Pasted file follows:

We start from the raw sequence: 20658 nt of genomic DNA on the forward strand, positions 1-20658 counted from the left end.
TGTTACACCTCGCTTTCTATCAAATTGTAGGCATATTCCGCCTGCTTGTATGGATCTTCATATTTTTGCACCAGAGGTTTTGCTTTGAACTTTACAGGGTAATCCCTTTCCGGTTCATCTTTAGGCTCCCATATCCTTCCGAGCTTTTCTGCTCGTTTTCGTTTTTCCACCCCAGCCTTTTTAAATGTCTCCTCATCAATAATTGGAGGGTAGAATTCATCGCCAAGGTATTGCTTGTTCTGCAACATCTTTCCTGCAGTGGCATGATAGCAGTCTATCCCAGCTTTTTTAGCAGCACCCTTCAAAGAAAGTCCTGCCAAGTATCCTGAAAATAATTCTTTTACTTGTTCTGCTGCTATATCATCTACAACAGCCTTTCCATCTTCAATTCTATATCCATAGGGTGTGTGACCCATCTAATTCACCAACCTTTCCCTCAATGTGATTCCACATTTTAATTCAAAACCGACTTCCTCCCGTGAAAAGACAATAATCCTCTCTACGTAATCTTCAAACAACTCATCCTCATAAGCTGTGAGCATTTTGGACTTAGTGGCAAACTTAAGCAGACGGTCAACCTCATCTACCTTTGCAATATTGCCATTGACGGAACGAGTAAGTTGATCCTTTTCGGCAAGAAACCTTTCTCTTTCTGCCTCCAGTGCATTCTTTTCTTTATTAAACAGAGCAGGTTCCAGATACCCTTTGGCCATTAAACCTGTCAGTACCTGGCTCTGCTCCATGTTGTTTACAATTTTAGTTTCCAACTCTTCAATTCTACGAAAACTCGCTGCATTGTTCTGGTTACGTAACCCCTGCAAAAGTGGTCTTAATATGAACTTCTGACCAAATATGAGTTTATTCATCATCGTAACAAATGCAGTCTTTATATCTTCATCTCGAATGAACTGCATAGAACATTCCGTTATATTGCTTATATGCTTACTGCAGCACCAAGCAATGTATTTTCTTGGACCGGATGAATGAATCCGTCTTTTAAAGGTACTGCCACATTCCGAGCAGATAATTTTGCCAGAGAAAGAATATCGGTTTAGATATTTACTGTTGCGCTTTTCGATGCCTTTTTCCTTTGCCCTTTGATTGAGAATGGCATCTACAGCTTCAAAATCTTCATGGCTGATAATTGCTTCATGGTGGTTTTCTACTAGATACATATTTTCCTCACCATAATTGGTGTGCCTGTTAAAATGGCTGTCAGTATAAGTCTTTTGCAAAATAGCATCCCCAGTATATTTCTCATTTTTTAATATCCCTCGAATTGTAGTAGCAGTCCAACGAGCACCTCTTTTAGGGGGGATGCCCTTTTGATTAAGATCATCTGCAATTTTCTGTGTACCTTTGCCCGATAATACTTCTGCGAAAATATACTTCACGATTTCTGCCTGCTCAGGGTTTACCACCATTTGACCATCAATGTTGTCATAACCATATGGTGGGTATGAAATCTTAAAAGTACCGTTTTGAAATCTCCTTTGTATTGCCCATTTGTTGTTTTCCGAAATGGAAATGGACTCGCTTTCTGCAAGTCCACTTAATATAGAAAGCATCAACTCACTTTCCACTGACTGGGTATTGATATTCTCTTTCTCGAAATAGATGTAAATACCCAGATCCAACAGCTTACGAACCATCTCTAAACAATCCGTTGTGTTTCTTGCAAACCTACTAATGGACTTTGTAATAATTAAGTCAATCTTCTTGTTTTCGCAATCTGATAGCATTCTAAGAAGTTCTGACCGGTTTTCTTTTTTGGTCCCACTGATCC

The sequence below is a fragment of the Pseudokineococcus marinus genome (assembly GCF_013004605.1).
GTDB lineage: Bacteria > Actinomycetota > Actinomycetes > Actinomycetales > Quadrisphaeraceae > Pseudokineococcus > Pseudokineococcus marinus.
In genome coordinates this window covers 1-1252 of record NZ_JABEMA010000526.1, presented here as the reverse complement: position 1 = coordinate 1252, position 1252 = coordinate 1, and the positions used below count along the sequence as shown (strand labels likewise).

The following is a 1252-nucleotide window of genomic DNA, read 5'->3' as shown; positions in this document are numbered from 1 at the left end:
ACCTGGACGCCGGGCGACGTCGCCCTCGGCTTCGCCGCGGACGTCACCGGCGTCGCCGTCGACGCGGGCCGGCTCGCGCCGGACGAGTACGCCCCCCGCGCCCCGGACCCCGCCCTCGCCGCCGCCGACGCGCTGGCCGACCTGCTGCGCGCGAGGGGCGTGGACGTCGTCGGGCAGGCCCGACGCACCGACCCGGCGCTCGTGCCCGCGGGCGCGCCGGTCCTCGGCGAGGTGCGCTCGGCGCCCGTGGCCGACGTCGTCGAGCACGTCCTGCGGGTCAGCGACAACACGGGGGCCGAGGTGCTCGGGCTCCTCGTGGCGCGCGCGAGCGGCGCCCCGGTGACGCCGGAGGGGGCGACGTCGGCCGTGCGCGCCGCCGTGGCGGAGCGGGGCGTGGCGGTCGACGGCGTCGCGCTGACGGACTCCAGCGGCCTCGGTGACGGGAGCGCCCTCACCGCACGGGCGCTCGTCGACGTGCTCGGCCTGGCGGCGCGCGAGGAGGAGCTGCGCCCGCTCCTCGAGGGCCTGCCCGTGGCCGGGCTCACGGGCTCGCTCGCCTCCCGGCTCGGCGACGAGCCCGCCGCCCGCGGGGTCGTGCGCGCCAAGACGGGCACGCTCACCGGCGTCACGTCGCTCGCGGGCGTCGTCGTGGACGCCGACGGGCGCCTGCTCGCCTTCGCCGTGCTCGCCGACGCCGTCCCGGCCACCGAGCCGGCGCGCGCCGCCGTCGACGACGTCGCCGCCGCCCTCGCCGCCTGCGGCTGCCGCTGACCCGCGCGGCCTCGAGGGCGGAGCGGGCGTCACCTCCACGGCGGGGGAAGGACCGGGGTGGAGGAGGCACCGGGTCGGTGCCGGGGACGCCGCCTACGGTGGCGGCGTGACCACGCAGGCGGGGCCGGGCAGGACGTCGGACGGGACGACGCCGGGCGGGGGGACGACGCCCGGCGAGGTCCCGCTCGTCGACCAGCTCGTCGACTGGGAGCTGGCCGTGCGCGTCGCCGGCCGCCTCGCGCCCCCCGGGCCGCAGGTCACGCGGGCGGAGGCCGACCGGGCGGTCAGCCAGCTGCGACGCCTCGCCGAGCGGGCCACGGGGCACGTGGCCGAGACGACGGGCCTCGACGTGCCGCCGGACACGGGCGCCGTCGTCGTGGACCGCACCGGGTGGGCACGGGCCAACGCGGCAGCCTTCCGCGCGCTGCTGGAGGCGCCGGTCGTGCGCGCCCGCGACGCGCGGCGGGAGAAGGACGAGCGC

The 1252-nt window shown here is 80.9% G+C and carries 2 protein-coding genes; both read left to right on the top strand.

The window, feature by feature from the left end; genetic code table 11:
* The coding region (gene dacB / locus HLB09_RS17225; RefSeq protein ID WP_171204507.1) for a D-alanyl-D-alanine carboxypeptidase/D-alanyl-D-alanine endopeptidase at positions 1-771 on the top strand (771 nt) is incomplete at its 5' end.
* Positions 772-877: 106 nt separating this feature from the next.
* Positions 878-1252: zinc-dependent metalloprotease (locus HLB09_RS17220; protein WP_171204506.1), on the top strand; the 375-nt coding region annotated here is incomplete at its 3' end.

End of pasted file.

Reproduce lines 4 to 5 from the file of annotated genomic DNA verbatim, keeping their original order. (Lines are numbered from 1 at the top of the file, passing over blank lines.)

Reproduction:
GTDB lineage: Bacteria > Actinomycetota > Actinomycetes > Actinomycetales > Quadrisphaeraceae > Pseudokineococcus > Pseudokineococcus marinus.
In genome coordinates this window covers 1-1252 of record NZ_JABEMA010000526.1, presented here as the reverse complement: position 1 = coordinate 1252, position 1252 = coordinate 1, and the positions used below count along the sequence as shown (strand labels likewise).